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Pure Appl. Chem., 2005, Vol. 77, No. 2, pp. 399-414

Deposition mechanism of nanostructured thin films from tetrafluoroethylene glow discharges

A. Milella1, F. Palumbo2, P. Favia1, G. Cicala2 and R. d’Agostino1

1 Dipartimento di Chimica, Università degli Studi di Bari, via Orabona 4, 70126 Bari, Italy
2 Istituto di Metodologie Inorganiche e dei Plasmi, CNR-IMIP, via Orabona 4, 70126 Bari, Italy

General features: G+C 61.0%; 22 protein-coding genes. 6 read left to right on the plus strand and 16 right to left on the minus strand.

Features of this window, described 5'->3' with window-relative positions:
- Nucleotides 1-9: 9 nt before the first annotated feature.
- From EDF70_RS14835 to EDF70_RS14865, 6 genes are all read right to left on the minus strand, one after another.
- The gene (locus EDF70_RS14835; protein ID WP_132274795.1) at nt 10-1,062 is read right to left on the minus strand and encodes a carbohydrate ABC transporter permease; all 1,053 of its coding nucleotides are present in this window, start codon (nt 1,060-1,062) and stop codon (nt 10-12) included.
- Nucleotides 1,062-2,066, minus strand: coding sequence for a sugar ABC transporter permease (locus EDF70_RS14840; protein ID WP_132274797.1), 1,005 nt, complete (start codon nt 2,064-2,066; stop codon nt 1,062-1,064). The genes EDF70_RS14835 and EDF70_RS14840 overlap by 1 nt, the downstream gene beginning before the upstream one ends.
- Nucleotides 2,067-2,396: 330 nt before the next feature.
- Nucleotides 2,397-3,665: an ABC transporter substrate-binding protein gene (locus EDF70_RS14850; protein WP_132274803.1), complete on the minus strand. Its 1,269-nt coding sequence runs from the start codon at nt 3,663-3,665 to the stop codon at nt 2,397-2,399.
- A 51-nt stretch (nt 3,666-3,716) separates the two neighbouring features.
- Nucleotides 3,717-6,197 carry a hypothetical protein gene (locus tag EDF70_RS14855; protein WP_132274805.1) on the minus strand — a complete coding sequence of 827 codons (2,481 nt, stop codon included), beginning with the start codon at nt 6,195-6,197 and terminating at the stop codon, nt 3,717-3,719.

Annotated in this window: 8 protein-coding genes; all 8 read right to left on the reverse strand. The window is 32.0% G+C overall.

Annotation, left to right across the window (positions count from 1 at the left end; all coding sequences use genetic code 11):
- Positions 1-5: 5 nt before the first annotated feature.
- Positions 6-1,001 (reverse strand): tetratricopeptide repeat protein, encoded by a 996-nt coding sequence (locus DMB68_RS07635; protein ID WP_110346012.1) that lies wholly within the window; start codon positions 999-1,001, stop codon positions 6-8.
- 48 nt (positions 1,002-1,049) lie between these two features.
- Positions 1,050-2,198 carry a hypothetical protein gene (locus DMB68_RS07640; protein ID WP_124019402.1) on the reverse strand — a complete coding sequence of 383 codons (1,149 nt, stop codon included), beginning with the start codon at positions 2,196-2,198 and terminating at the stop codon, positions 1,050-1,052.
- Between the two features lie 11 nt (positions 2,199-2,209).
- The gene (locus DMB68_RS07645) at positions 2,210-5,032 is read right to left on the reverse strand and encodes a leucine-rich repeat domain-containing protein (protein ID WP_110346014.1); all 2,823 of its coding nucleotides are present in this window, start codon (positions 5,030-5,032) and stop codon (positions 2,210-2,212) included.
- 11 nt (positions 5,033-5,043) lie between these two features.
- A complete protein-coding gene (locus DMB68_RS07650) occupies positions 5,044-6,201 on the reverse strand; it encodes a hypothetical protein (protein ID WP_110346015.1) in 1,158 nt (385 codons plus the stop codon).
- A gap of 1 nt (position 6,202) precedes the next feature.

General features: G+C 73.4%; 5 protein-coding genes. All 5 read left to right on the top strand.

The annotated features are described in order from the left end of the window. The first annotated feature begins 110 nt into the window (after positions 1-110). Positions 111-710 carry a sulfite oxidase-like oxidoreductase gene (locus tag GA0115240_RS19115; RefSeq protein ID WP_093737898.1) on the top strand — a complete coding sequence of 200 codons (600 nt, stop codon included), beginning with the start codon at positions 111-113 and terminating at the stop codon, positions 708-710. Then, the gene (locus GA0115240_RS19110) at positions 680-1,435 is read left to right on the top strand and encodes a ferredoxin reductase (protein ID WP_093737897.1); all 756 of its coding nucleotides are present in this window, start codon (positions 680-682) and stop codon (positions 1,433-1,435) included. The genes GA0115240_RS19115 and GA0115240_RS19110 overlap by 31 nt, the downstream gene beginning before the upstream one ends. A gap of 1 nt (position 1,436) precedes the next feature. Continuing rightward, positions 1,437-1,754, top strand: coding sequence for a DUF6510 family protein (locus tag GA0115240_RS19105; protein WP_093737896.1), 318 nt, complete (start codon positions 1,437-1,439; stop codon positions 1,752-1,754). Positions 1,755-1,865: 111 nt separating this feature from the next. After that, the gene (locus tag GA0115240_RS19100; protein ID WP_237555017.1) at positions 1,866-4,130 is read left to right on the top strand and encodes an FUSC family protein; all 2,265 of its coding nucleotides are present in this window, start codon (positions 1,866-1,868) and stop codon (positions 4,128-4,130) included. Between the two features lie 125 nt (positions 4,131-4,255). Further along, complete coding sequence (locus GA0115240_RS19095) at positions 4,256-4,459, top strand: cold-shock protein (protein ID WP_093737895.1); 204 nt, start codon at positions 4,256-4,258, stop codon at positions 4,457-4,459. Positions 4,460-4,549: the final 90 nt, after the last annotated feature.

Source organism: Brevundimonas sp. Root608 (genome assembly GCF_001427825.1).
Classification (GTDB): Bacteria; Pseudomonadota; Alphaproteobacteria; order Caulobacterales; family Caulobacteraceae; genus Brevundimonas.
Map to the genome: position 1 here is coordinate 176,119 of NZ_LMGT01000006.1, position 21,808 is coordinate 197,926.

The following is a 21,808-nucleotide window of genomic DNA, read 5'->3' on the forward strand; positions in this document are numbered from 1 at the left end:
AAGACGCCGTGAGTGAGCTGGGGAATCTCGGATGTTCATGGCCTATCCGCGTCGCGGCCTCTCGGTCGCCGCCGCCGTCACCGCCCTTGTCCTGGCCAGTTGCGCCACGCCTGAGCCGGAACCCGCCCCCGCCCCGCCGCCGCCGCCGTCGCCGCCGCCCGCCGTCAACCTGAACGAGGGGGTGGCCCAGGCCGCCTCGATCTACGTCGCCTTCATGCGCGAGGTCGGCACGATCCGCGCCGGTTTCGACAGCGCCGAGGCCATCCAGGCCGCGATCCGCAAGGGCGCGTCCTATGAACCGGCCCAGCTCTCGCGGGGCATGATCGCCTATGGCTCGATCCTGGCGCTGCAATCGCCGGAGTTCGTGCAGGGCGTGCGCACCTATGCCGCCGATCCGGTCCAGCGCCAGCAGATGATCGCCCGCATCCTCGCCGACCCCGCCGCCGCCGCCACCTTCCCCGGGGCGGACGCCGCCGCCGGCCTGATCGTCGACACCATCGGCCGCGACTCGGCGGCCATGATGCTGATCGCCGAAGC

Abstract: Nanostructured polytetrafluoroethylene (PTFE)-like thin films can be deposited, in certain experimental conditions, by modulated discharges fed with tetrafluoroethylene (TFE). These coatings are characterized by a unique morphology consisting of highly twisted micron-long ribbons, which leads to an extremely high water repellency of the surface. In the present work, the diagnostics of the plasma phase is presented, coupled with that of the coating, in order to understand the film growth mechanism in different discharge regimes. When the duty cycle (DC) is increased in modulated C2F4 plasmas, the monomer depletion increases, too, and many recombination reactions take place at progressively higher rates, resulting in the formation of CF4, C2F6, C3F6, C3F8, and C4F10; the formation of powders in the homogeneous phase, however, was never evidenced. The modulation of C2F4 plasmas strongly affects the morphology of the resulting coating, as revealed by atomic force microscopy (AFM), ranging from bumpy to ribbon-like structures. The latter, moreover, are found to be more PTFE-like with respect to the remaining part of the film. In the last part of the paper, a deposition mechanism is proposed, where low radical densities in the plasma and surface migration of the precursors are the keys for the growth of ribbon-like structures.